In this new year, I’m giving up social media

I shouldn’t have to go on holiday just to get away from the internet


So we’re coming into the new year and with that comes the inevitable; resolutions we know we won’t keep. In the lull between Christmas and New Year the question of what we want to change about ourselves became more prominent than ever.

This year, I want to be able to give up or at least reduce the amount of time I spend fretting about social media. It’s easy to focus on my next carefully curated Instagram post or what I retweet on Twitter, forgetting that in reality these things are irrelevant.

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One particularly pertinent video that was recently popularised online featured a psychologist talking about how our addiction to technology, and specifically to social media, is affecting our relationships and social interactions. Ironically, this video was shared all over Facebook and Twitter. Although few people go as far as the psychologist in comparing this addiction to that of alcoholism, smoking and gambling, it’s hard to dispute that the relief I feel when I get wifi abroad is on the cusp of unhealthy.

For this new year, I thought going on holiday would be a perfect start to my social-media free resolution. In the two hours between leaving the hotel and arriving somewhere with internet it’s unlikely that I’ve missed anything significant, and my friends probably don’t need  to see the cocktail that I got at the restaurant on Snapchat. However, a part of me felt the need to ‘share’ my life to remain relevant. This is where the problem lies; we need to make sure that when we’re absent in person, we are forcefully present online.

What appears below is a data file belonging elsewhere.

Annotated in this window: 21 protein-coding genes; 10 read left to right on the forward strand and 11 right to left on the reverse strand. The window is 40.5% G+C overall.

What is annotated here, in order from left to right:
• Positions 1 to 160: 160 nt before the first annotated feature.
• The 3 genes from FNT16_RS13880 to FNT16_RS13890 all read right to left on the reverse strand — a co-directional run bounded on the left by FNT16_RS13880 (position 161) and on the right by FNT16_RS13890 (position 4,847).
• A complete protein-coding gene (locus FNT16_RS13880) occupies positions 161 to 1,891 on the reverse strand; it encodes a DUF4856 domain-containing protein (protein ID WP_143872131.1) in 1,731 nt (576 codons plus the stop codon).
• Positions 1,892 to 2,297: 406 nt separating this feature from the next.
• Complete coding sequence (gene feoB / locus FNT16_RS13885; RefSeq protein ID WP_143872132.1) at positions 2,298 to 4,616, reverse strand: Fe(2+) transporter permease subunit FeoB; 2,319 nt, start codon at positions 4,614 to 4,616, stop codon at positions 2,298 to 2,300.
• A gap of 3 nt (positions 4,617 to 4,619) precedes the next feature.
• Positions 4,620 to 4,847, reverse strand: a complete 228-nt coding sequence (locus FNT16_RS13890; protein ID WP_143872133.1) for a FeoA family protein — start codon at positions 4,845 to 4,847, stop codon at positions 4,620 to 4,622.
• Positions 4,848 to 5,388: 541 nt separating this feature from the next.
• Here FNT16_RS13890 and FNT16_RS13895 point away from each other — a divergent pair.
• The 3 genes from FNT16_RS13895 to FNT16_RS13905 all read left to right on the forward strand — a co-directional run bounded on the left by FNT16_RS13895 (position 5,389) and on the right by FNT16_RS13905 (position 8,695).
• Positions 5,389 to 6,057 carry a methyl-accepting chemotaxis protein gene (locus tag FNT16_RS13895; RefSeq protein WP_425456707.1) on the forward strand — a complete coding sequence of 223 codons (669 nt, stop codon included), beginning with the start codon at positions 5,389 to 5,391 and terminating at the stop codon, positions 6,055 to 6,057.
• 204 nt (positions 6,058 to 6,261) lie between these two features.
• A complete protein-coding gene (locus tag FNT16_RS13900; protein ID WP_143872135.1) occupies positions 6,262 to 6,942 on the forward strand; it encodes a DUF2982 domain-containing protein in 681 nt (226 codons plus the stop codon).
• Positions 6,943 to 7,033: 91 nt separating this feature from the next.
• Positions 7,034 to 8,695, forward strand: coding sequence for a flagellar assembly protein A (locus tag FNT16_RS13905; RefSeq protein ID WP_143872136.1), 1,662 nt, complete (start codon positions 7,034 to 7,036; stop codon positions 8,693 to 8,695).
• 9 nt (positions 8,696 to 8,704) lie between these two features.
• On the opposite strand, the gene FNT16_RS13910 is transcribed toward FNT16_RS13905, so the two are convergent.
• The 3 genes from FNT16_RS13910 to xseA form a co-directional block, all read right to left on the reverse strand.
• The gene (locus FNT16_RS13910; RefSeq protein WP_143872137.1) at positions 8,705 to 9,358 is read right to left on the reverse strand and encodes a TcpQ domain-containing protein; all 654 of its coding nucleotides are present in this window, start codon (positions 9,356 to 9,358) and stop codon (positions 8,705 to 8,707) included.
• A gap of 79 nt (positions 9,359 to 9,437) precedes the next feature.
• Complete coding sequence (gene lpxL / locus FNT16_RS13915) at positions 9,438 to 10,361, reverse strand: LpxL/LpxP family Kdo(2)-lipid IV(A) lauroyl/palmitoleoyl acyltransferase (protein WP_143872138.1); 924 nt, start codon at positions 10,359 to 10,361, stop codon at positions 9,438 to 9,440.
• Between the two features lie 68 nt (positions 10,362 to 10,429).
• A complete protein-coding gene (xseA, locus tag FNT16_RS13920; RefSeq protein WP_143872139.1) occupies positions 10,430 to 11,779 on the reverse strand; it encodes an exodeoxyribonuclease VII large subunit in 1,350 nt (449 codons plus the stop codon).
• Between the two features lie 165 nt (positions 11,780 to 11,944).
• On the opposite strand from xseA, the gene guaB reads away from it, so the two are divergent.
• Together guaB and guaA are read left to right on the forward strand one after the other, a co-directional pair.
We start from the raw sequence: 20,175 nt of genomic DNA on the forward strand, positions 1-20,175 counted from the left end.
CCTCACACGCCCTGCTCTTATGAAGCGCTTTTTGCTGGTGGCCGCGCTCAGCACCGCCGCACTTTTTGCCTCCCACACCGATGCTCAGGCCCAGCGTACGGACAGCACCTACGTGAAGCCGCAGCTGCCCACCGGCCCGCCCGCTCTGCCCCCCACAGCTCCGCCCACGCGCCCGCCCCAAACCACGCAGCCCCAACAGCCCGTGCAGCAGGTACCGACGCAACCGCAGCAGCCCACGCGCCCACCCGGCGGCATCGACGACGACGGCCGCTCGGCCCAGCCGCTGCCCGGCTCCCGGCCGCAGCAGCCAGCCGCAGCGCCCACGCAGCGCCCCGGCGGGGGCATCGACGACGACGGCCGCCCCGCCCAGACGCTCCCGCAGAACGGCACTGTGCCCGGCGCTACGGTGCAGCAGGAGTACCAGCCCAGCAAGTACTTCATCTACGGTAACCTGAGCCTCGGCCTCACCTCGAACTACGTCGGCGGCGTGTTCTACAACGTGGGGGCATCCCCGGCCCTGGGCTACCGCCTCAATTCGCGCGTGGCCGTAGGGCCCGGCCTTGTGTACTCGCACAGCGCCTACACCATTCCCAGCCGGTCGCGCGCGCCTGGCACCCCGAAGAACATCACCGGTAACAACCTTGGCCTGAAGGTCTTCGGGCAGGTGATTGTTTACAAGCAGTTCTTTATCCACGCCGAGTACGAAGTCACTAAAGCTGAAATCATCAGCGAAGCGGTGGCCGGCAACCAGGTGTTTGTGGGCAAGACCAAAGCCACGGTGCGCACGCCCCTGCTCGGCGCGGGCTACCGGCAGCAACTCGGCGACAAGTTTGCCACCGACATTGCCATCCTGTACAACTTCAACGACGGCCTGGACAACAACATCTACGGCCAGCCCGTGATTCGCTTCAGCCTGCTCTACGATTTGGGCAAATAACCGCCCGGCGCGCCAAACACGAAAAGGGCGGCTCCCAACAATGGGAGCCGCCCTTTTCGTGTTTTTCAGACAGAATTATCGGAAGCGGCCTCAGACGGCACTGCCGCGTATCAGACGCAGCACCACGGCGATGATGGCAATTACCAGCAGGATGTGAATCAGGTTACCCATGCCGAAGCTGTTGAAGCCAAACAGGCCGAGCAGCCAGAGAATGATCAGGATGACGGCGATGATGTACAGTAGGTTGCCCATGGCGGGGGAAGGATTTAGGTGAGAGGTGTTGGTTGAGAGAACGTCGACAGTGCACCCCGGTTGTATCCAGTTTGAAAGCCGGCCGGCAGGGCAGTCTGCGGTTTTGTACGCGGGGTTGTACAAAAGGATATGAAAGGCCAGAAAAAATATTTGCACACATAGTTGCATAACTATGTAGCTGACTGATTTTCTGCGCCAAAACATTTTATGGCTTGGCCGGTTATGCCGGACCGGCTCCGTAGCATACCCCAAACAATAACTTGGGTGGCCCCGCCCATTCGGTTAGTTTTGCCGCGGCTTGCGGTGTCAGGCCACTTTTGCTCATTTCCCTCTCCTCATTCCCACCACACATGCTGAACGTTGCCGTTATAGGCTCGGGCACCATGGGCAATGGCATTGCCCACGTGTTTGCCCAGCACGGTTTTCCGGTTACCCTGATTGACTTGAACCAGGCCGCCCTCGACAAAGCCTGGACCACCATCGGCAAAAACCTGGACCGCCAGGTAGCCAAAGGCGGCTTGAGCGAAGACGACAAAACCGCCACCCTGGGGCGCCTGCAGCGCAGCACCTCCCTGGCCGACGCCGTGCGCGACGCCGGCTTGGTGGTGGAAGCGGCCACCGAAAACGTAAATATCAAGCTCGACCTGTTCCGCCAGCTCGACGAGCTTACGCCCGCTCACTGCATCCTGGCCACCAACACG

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Perhaps the most problematic part of social media is that it distorts our view of the world. In making a decision we consider not only what we want, but what is most instagrammable and what will make for the best post. I have felt myself do this on many occasions, distracted from reality by the photo opportunity that is presented to me. It’s more important to get a good picture with lots of likes isn’t it? To make sure that it looks like I’m having a good time, rather than having a good time in the first place.

How many times have we judged a person or, more commonly, assessed ourselves, by how many likes we have on our profile picture or our following vs followed ratio on Instagram? Perhaps more than we’d like to admit. How many times have we stalked someone in place of taking the risk of actually engaging with them? I’ll stick to a ‘no comment’ on that one. The effect of these things is a lot of judgement, a lot of knowledge about other people and where they went on holiday in 2011, but little more than that. We forget that their online representation of themselves may be not be a representation of them in real life.

Cover photo worthy?

Cover photo worthy?

I suppose this is the background to my New Year’s resolution. Deleting and reducing the use of some of my social media apps is hardly a monumental change, but hopefully in doing so I’ll be able to look for more than good captions and banterous hashtags.

And maybe I’ll learn to order a fancy drink without letting the whole world know about it; maybe I’ll just enjoy it for myself for once. The truth is, on social media we put the brightest and best parts of our lives and ‘hide from timeline’ the rest. But that’s hard to remember when we compare ourselves, lying in bed covered in Sudocrem, to the models posing on the beach in St Tropez.